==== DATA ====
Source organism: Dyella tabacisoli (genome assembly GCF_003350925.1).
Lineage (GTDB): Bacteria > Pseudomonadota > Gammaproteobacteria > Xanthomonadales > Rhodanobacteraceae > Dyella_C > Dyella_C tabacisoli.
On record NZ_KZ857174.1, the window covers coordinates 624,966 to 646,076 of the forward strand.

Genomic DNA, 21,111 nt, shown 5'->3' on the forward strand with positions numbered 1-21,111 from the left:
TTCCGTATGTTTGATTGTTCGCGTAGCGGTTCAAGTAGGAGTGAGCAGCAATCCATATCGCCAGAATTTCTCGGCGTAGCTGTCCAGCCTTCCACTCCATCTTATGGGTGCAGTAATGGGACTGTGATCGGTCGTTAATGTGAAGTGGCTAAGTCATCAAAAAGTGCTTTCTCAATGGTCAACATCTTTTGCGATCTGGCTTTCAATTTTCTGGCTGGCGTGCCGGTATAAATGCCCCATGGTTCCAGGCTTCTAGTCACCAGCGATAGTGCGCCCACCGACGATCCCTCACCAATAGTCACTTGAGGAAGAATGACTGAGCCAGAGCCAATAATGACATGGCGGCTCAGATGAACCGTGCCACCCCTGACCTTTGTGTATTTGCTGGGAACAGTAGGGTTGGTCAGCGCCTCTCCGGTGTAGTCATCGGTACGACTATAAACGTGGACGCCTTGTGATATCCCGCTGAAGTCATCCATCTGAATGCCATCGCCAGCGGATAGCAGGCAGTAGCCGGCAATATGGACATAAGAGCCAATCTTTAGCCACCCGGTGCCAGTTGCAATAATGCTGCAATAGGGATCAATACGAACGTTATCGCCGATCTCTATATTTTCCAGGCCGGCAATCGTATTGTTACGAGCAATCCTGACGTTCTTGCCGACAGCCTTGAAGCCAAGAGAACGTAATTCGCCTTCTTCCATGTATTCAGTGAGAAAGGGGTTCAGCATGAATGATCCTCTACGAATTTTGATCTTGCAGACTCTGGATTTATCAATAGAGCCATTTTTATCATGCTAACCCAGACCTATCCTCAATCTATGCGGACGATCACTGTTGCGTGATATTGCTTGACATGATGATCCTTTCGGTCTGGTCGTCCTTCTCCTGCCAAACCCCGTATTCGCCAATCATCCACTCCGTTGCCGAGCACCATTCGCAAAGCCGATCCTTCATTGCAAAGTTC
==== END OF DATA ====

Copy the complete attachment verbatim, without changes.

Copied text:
Source organism: Dyella tabacisoli (genome assembly GCF_003350925.1).
Lineage (GTDB): Bacteria > Pseudomonadota > Gammaproteobacteria > Xanthomonadales > Rhodanobacteraceae > Dyella_C > Dyella_C tabacisoli.
On record NZ_KZ857174.1, the window covers coordinates 624,966 to 646,076 of the forward strand.

Genomic DNA, 21,111 nt, shown 5'->3' on the forward strand with positions numbered 1-21,111 from the left:
TTCCGTATGTTTGATTGTTCGCGTAGCGGTTCAAGTAGGAGTGAGCAGCAATCCATATCGCCAGAATTTCTCGGCGTAGCTGTCCAGCCTTCCACTCCATCTTATGGGTGCAGTAATGGGACTGTGATCGGTCGTTAATGTGAAGTGGCTAAGTCATCAAAAAGTGCTTTCTCAATGGTCAACATCTTTTGCGATCTGGCTTTCAATTTTCTGGCTGGCGTGCCGGTATAAATGCCCCATGGTTCCAGGCTTCTAGTCACCAGCGATAGTGCGCCCACCGACGATCCCTCACCAATAGTCACTTGAGGAAGAATGACTGAGCCAGAGCCAATAATGACATGGCGGCTCAGATGAACCGTGCCACCCCTGACCTTTGTGTATTTGCTGGGAACAGTAGGGTTGGTCAGCGCCTCTCCGGTGTAGTCATCGGTACGACTATAAACGTGGACGCCTTGTGATATCCCGCTGAAGTCATCCATCTGAATGCCATCGCCAGCGGATAGCAGGCAGTAGCCGGCAATATGGACATAAGAGCCAATCTTTAGCCACCCGGTGCCAGTTGCAATAATGCTGCAATAGGGATCAATACGAACGTTATCGCCGATCTCTATATTTTCCAGGCCGGCAATCGTATTGTTACGAGCAATCCTGACGTTCTTGCCGACAGCCTTGAAGCCAAGAGAACGTAATTCGCCTTCTTCCATGTATTCAGTGAGAAAGGGGTTCAGCATGAATGATCCTCTACGAATTTTGATCTTGCAGACTCTGGATTTATCAATAGAGCCATTTTTATCATGCTAACCCAGACCTATCCTCAATCTATGCGGACGATCACTGTTGCGTGATATTGCTTGACATGATGATCCTTTCGGTCTGGTCGTCCTTCTCCTGCCAAACCCCGTATTCGCCAATCATCCACTCCGTTGCCGAGCACCATTCGCAAAGCCGATCCTTCATTGCAAAGTTC